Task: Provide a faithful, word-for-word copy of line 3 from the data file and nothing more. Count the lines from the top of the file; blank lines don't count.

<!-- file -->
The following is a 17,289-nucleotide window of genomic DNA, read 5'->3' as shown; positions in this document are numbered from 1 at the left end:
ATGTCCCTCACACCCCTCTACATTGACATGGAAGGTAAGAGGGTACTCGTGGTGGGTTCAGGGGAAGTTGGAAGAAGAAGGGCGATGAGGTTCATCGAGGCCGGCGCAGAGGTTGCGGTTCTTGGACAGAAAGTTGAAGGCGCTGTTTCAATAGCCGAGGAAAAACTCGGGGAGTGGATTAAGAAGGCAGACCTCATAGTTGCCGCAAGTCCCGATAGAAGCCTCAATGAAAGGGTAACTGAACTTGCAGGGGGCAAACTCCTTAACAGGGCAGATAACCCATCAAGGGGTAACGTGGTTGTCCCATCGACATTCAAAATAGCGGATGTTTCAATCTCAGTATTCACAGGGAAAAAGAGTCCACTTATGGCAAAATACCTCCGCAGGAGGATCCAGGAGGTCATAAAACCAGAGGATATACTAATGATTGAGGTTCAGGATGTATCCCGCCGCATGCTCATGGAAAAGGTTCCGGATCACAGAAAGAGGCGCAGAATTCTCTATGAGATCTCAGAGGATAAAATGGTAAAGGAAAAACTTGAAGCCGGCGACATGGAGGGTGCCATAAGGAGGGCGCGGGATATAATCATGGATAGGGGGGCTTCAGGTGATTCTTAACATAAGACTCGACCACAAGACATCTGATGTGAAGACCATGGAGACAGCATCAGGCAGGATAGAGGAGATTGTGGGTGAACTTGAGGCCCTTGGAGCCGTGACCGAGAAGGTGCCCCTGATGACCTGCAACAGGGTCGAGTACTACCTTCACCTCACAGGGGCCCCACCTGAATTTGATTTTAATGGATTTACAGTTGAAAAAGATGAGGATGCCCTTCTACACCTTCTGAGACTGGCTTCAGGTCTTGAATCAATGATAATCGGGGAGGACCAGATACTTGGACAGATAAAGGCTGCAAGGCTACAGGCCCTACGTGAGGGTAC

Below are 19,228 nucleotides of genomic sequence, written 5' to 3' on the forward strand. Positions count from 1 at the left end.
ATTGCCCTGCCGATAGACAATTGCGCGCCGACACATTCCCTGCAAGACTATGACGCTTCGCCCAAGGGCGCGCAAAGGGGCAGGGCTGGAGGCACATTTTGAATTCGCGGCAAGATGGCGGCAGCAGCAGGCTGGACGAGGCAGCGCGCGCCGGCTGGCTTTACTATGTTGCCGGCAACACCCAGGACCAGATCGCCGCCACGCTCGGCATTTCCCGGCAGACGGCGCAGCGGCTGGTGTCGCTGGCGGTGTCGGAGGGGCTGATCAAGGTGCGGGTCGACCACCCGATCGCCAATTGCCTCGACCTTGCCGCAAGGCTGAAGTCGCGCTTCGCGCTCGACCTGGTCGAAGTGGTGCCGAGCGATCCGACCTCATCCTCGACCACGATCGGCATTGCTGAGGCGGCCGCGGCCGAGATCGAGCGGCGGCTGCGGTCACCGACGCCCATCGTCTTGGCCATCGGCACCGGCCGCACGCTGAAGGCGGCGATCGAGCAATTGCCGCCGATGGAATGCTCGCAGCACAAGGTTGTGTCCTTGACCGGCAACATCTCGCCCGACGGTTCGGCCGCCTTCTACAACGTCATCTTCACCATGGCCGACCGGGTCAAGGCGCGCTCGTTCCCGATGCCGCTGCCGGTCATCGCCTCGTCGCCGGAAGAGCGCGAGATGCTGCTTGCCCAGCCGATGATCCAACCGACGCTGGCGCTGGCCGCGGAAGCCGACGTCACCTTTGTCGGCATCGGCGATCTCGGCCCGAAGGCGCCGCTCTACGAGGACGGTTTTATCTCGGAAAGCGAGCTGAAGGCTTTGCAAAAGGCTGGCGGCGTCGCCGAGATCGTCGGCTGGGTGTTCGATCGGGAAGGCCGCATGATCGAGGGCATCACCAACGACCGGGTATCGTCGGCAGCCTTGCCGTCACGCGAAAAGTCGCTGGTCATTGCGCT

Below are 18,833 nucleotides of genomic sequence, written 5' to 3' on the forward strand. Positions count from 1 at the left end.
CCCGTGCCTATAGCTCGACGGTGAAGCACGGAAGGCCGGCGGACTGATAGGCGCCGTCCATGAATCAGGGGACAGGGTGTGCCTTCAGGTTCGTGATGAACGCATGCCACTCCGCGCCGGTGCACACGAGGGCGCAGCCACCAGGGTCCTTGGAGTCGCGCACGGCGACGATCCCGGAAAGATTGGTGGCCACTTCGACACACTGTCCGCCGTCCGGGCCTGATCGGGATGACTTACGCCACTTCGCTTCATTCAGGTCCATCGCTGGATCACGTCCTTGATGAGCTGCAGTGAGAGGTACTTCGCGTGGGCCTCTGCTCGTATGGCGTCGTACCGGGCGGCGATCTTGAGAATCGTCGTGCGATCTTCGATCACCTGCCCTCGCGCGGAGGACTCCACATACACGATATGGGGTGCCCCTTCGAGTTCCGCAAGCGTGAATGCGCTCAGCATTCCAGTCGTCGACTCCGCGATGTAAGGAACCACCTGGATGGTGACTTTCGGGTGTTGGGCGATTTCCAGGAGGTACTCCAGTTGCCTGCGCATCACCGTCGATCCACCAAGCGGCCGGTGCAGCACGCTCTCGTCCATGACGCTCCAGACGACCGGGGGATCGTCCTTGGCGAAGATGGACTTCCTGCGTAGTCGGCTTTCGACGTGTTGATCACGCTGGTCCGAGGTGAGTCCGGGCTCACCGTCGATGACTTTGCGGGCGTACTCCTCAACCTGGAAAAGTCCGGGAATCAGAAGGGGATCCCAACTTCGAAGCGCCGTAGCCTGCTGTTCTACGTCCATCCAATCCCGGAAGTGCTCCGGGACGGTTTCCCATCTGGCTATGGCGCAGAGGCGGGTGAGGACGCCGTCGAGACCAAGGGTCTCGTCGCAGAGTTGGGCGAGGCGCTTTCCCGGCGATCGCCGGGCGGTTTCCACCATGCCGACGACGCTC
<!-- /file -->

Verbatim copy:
Below are 19,228 nucleotides of genomic sequence, written 5' to 3' on the forward strand. Positions count from 1 at the left end.